Several thousand people turned out at events that included a moment of silence, coordinated with wreath-laying ceremonies at Arlington National Cemetery, where the 35th president is buried, and in his hometown of Boston.
"It seems like we all grew up that day," said Dallas Mayor Mike Rawlings. "Our collective hearts were broken."
“We watched the nightmarish reality that in our front yard, our president had been taken from us, taken from his family, taken from the world," he said. “Out of that tragedy, an opportunity was granted to us."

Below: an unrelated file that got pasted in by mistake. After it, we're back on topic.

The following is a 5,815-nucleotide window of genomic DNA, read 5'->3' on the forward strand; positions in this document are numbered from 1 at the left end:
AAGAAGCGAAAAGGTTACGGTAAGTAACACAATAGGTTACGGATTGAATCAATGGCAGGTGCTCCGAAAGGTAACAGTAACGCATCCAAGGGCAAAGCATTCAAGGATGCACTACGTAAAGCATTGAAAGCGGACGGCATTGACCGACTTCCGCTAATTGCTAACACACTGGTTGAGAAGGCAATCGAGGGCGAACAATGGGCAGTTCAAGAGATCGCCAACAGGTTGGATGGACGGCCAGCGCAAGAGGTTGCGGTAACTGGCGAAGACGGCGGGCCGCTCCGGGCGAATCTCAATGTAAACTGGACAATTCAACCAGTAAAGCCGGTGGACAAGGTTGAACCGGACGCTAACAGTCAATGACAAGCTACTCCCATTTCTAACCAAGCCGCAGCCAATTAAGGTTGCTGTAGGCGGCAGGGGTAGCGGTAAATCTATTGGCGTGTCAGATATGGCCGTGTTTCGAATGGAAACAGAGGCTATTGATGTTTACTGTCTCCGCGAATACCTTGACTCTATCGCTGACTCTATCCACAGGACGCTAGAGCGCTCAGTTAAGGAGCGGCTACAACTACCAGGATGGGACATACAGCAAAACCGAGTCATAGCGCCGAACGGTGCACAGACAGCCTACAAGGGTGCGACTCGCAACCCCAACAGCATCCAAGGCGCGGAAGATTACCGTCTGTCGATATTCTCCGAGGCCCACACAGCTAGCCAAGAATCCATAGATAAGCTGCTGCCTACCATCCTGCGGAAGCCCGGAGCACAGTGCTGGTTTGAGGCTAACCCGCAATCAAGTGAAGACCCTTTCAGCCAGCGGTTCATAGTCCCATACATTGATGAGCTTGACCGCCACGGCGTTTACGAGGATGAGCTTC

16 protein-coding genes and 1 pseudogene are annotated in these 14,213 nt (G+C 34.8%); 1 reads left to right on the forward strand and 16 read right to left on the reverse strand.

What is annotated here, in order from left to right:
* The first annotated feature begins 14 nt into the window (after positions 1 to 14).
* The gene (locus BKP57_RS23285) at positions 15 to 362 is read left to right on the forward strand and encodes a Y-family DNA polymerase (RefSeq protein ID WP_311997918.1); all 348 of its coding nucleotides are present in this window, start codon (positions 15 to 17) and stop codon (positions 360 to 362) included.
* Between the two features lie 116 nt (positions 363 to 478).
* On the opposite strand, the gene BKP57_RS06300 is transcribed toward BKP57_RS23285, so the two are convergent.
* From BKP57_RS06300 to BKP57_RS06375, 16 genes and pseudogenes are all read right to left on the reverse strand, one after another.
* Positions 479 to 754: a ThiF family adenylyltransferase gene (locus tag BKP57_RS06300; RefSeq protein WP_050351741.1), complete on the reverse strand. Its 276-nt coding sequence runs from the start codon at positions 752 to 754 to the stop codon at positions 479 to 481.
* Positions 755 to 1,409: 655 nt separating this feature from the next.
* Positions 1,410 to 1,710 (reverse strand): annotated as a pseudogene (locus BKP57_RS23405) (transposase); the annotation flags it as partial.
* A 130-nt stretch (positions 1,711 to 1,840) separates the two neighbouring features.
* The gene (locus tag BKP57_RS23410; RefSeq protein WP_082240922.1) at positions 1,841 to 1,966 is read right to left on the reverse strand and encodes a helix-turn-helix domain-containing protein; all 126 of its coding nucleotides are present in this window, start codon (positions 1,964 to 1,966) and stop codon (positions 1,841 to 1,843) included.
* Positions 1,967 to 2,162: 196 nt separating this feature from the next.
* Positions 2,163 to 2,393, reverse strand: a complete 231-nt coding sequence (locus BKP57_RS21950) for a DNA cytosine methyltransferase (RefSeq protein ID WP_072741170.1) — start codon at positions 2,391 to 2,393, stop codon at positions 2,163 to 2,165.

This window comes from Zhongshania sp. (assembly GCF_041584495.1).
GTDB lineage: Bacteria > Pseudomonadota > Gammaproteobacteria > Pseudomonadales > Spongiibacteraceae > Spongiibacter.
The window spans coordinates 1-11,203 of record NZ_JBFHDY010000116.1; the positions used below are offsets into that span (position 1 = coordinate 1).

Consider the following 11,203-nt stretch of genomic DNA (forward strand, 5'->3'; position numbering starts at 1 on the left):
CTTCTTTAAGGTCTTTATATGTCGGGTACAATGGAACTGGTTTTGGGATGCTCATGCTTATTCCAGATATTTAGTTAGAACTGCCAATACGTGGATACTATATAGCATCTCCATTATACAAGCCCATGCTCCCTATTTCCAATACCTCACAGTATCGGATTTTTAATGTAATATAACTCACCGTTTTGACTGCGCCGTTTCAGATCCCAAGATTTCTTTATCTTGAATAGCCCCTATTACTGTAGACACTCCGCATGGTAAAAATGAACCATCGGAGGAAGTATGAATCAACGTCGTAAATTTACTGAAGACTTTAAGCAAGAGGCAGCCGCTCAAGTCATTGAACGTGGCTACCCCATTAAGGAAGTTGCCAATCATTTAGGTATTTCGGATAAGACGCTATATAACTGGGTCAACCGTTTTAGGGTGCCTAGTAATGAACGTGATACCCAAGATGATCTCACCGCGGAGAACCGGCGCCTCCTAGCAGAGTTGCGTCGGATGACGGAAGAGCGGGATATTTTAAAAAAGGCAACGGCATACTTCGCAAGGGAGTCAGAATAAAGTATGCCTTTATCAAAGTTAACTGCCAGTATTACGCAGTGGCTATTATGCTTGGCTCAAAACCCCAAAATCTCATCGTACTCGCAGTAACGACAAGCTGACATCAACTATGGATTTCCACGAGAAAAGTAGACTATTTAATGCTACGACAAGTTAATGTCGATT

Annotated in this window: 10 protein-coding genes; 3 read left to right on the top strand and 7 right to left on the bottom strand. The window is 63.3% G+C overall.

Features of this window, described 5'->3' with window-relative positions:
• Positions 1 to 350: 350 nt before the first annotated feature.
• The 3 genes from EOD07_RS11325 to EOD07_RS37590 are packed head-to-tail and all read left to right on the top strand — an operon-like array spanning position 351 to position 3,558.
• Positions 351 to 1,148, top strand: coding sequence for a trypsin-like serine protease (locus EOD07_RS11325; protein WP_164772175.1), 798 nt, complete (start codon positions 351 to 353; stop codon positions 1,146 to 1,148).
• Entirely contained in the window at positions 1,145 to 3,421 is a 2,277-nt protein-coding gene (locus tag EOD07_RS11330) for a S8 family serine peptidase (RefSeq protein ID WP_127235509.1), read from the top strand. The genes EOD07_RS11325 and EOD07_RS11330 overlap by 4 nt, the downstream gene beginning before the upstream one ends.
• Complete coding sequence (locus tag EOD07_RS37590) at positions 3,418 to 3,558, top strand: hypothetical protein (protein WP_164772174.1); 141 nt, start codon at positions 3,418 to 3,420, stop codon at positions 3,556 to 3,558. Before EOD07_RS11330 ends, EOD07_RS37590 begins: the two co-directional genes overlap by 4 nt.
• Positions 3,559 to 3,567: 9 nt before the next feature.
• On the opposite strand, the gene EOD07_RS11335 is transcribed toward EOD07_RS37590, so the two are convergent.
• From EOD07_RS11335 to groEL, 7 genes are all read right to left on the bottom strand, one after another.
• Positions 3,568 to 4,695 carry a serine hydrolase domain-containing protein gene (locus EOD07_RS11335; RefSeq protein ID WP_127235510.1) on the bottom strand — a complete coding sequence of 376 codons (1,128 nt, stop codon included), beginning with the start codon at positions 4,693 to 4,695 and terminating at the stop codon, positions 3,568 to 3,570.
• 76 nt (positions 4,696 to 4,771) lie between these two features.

The moment of silence at 12:30 p.m. CST marked the moment when Lee Harvey Oswald fired at the presidential motorcade from a sixth-story window of the Texas School Book Depository, hitting Kennedy in the head.
With the book depository in the background, the U.S. Navy choir sang "America" and bagpipes played, while 5,000 invitees looked on. An Air Force "missing man" flyover was scheduled, but canceled due to weather.
A new monument to Kennedy was unveiled on the stretch of hillside infamously known as the grassy knoll, including an inscription from the text the president was due to deliver the night of Nov. 22, 1963.
Elsewhere in Dallas, a candlelight vigil was held for police officer J.D. Tippet, a police officer who was killed by Oswald about 45 minutes after Kennedy was assassinated.
And all through the city, bells tolled in remembrance of the president, cut down in his prime.
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